If only the kids in wheelchairs and adults who require feeding tubes were better lobbyists.

Most politicians know this looks bad. So after almost every budget cycle, they boast about having served another few hundred or few thousand families. What they don’t say is that, for every 500 families moved off the list, another 600 or so get in line.

In 2015, there were 21,000 families waiting for help. As of this past legislative session, there were 22,535. Yes, after nearly a decade’s worth of politicians patting themselves on the back, the backlog had grown.

Frankly, after writing about this issue for nearly a decade, I’ve reached the conclusion that many politicians — and frankly, many people — simply don’t care about this issue. It doesn’t affect them personally. So it’s simply not a priority.

At this point, the only way this state might do right by this vulnerable population would be for families to again sue the state and this time see the lawsuit through to a verdict or court-ordered conclusion. Unfortunately, lawsuits like that take a lot of money. And again, families with disabilities aren’t often flush with extra cash.

In potentially encouraging news, Florida’s next House Speaker, Daniel Perez, says he’s going to do things differently. In a recent speech, Perez mentioned that his brother had a severe developmental disability and that he watched his mother struggle to access programs meant to help him.

I guess if that’s what it takes — for a politician in power to be personally impacted — that will be good news for the families that have been waiting for years for someone to care.

But the families will also be watching to see how they get served, if they get served at all. Because legislators recently set up a pilot program to allow a few hundred families in South Florida and Tampa Bay to get off the waiting list if they agree to do so via a managed-care program where companies will guide families through the process in exchange for a cut of the money.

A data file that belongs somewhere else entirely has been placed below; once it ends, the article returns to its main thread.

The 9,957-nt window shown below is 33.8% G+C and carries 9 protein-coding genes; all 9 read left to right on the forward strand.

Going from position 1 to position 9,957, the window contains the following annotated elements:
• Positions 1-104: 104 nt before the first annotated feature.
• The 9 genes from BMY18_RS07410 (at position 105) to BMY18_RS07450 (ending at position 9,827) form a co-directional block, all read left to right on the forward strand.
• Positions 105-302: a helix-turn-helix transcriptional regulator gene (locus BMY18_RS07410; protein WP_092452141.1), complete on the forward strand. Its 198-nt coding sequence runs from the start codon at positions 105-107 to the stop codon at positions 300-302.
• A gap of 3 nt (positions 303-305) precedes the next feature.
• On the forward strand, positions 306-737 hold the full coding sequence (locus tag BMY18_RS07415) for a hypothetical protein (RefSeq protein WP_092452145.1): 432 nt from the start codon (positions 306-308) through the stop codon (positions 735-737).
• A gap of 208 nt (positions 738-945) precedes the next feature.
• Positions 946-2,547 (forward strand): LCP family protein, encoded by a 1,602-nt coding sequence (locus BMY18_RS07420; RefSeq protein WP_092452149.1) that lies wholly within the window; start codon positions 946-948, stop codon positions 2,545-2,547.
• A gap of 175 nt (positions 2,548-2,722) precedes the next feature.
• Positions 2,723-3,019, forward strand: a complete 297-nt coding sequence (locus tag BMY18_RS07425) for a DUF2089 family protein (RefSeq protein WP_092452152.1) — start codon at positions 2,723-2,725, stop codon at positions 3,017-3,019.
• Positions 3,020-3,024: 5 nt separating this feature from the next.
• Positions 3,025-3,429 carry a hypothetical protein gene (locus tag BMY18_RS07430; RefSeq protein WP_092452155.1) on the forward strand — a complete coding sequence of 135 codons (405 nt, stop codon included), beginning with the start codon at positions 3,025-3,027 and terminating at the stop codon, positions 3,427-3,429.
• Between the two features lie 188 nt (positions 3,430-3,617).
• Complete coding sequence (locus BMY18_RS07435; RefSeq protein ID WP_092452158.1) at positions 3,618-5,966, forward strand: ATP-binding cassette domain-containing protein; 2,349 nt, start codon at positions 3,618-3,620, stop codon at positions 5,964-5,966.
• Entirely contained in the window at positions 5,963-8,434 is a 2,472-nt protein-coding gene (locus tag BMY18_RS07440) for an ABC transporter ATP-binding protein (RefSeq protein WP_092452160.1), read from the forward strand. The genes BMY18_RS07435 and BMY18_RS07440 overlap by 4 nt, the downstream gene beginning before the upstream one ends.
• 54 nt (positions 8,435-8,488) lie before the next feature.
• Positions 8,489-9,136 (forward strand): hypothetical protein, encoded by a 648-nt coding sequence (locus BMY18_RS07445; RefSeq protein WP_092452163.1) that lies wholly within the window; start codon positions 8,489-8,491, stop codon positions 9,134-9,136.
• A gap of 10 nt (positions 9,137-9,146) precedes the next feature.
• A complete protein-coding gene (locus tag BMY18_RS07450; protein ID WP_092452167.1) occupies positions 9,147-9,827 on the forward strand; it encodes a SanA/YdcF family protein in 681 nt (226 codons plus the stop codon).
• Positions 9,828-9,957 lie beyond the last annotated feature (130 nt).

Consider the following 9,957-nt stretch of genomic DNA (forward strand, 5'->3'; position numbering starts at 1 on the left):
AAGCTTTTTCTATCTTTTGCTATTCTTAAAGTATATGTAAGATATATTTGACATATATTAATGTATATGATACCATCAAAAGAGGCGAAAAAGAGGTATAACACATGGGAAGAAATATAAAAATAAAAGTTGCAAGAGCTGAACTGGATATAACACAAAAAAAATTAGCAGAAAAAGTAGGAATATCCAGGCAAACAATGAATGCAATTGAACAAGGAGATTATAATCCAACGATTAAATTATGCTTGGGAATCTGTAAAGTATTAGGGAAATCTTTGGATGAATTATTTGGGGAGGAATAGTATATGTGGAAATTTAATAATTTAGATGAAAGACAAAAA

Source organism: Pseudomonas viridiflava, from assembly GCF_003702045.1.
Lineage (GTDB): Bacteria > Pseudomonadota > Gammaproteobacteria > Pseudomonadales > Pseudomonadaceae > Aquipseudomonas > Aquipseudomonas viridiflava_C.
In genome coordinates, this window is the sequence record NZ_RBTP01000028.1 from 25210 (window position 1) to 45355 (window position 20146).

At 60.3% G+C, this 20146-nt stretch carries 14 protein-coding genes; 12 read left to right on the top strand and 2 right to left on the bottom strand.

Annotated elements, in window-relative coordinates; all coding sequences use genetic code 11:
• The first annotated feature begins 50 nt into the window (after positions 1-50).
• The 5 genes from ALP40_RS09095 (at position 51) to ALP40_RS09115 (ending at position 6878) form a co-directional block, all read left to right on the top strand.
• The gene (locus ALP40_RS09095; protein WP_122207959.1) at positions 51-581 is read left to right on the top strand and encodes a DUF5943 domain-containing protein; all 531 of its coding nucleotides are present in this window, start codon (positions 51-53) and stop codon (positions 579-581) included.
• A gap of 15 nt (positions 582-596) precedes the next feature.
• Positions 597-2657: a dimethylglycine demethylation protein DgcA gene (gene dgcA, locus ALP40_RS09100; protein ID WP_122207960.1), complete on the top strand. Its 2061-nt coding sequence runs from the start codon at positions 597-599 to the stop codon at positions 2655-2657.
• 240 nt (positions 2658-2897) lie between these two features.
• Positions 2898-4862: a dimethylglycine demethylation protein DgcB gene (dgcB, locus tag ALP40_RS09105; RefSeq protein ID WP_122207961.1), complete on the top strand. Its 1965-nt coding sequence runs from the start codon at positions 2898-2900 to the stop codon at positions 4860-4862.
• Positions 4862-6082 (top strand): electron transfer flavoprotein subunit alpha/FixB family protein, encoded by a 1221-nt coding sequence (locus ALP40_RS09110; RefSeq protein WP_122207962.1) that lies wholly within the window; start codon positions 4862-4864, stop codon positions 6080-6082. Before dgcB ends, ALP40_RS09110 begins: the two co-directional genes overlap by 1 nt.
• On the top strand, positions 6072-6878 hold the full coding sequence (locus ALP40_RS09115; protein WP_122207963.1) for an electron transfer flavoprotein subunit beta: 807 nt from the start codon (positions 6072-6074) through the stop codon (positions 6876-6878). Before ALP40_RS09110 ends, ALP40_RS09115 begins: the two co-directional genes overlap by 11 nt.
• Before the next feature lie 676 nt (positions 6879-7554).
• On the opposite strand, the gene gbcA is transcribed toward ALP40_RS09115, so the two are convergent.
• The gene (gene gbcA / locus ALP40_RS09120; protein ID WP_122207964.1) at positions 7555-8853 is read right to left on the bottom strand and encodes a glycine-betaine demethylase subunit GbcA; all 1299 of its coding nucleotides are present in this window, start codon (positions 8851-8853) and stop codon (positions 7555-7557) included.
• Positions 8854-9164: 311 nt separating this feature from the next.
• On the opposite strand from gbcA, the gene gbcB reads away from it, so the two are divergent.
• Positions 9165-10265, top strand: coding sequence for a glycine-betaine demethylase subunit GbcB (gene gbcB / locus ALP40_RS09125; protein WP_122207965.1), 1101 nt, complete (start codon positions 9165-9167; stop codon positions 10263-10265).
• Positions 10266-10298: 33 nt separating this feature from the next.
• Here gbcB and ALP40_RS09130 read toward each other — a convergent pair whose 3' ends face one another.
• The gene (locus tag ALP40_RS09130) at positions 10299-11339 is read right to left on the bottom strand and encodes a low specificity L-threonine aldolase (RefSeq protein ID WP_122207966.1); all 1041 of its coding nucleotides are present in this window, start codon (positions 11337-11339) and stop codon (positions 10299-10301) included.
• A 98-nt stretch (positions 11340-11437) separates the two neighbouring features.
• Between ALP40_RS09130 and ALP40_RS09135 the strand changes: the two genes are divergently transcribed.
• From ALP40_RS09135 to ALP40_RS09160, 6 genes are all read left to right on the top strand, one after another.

Managed-care programs can work well. But they also lead to absolute horror stories when government contractors win bids and then cut corners on care so they can pocket more profits.

Holmes said most of the families she has heard from — like the one whose son didn’t get moved off the waitlist until he fell out of a second-story window and was then deemed a priority — don’t want to be viewed as targets for profiteering. They just want to be served the way state regulations already say they should be. The way Florida used to serve its residents 20-some years ago.

In the meantime, JJ will continue to wait. He has started attending classes at Seminole State College and is studying political science. His goal is to one day become an advocate for marginalized populations. You go, JJ.

If you’d like to contact Florida legislators or the governor about this or any other issue, you can find more info at and

1 comment:

Anonymous said...

And that's a fine example of what you get when your political orientation is based on avoidance of redistribution. You get a huge budget surplus, how much of that is federal money who knows, just sitting there collecting dust for years on end. JUST so you can grandstand being the biggest conservative in America. That's pretty pointless and sad. A monkey could keep money shoved up their ass. This requires no talent. Only it takes a human being to use money to make people's lives better. Does everyone not realize that it all goes around and around in a big loop as long as it's not being hoarded like that???